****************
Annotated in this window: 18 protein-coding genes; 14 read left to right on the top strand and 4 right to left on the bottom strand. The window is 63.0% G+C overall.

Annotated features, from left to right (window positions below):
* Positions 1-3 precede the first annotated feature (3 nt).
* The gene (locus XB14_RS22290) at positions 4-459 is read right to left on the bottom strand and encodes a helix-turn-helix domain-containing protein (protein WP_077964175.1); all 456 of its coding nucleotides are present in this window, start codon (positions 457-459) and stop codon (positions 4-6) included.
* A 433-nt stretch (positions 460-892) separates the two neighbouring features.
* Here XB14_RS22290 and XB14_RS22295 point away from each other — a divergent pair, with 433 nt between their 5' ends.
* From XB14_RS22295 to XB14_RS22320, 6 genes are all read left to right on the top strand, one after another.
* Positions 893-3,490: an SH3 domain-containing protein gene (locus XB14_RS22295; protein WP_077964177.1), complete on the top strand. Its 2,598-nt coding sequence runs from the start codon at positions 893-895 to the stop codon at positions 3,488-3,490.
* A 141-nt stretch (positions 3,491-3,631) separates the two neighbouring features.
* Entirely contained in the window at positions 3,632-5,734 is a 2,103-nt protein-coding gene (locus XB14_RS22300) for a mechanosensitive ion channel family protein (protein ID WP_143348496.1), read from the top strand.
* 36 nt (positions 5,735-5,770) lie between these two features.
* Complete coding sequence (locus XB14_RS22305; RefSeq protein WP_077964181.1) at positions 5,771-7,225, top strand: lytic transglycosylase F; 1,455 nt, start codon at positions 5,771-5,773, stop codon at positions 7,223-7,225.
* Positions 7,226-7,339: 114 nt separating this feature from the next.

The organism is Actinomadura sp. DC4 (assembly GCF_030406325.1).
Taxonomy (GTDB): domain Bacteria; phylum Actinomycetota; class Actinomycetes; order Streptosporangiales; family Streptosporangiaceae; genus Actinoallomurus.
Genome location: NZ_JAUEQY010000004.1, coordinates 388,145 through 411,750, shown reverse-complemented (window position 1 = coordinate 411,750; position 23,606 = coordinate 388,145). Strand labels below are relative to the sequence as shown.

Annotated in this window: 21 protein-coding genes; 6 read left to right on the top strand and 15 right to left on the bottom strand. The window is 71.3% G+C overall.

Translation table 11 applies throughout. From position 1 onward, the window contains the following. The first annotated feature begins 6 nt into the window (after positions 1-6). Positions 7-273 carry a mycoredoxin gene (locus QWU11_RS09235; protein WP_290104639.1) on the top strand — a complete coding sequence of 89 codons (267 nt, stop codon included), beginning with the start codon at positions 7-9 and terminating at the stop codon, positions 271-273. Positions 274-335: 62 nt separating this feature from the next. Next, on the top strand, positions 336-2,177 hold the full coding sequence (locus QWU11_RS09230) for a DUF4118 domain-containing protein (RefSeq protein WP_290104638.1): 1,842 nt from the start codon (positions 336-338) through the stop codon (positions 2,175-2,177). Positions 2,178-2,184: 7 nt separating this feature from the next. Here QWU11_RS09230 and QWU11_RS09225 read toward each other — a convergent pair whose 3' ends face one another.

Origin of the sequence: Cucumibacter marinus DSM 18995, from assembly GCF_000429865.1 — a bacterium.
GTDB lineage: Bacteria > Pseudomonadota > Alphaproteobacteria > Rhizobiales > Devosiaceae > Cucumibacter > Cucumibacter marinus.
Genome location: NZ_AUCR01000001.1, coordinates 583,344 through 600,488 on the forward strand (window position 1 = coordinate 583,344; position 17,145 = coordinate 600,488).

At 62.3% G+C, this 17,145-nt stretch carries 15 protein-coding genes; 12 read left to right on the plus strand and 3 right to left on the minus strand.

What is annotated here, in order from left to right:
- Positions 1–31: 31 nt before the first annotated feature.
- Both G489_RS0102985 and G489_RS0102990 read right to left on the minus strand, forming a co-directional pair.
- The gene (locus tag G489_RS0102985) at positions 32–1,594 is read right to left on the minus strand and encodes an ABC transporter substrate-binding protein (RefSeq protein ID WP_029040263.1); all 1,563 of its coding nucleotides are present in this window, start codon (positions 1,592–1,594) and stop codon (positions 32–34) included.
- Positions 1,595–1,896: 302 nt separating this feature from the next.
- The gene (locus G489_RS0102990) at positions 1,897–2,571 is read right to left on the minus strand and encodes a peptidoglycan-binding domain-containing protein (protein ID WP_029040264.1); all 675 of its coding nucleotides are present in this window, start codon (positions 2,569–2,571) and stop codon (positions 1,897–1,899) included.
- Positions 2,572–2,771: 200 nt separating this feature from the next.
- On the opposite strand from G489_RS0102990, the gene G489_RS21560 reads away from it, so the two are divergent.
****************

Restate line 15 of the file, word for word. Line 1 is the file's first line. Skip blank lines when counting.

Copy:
Taxonomy (GTDB): domain Bacteria; phylum Actinomycetota; class Actinomycetes; order Streptosporangiales; family Streptosporangiaceae; genus Actinoallomurus.